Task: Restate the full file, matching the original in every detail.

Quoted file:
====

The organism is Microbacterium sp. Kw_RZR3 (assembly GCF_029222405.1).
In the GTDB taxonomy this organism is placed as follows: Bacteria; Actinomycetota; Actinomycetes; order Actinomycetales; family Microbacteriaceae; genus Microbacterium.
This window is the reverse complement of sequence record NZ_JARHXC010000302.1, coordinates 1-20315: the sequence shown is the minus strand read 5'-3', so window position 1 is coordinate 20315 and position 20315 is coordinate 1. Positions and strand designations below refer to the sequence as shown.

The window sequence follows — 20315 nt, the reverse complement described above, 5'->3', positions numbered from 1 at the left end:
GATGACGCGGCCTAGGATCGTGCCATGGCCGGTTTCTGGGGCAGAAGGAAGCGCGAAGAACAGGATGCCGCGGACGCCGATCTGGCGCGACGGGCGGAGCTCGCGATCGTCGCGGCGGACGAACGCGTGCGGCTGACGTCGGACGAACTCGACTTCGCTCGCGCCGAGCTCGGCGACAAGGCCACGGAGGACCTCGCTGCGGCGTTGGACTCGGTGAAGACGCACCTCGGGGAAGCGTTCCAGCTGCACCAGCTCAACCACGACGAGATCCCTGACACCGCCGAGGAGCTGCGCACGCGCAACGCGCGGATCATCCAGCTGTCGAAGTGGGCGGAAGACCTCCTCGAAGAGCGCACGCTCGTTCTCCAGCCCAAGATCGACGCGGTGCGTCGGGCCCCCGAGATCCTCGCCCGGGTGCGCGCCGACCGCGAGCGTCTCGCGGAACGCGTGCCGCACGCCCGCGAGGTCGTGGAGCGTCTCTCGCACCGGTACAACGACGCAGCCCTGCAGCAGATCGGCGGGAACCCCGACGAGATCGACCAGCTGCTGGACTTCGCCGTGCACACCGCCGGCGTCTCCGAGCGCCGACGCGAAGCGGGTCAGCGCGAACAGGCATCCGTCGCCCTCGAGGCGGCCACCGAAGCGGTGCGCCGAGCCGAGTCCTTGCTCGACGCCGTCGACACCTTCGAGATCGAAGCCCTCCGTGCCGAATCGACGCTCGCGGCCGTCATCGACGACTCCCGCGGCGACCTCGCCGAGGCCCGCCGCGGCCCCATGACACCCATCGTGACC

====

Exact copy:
The organism is Microbacterium sp. Kw_RZR3 (assembly GCF_029222405.1).
In the GTDB taxonomy this organism is placed as follows: Bacteria; Actinomycetota; Actinomycetes; order Actinomycetales; family Microbacteriaceae; genus Microbacterium.
This window is the reverse complement of sequence record NZ_JARHXC010000302.1, coordinates 1-20315: the sequence shown is the minus strand read 5'-3', so window position 1 is coordinate 20315 and position 20315 is coordinate 1. Positions and strand designations below refer to the sequence as shown.

The window sequence follows — 20315 nt, the reverse complement described above, 5'->3', positions numbered from 1 at the left end:
GATGACGCGGCCTAGGATCGTGCCATGGCCGGTTTCTGGGGCAGAAGGAAGCGCGAAGAACAGGATGCCGCGGACGCCGATCTGGCGCGACGGGCGGAGCTCGCGATCGTCGCGGCGGACGAACGCGTGCGGCTGACGTCGGACGAACTCGACTTCGCTCGCGCCGAGCTCGGCGACAAGGCCACGGAGGACCTCGCTGCGGCGTTGGACTCGGTGAAGACGCACCTCGGGGAAGCGTTCCAGCTGCACCAGCTCAACCACGACGAGATCCCTGACACCGCCGAGGAGCTGCGCACGCGCAACGCGCGGATCATCCAGCTGTCGAAGTGGGCGGAAGACCTCCTCGAAGAGCGCACGCTCGTTCTCCAGCCCAAGATCGACGCGGTGCGTCGGGCCCCCGAGATCCTCGCCCGGGTGCGCGCCGACCGCGAGCGTCTCGCGGAACGCGTGCCGCACGCCCGCGAGGTCGTGGAGCGTCTCTCGCACCGGTACAACGACGCAGCCCTGCAGCAGATCGGCGGGAACCCCGACGAGATCGACCAGCTGCTGGACTTCGCCGTGCACACCGCCGGCGTCTCCGAGCGCCGACGCGAAGCGGGTCAGCGCGAACAGGCATCCGTCGCCCTCGAGGCGGCCACCGAAGCGGTGCGCCGAGCCGAGTCCTTGCTCGACGCCGTCGACACCTTCGAGATCGAAGCCCTCCGTGCCGAATCGACGCTCGCGGCCGTCATCGACGACTCCCGCGGCGACCTCGCCGAGGCCCGCCGCGGCCCCATGACACCCATCGTGACC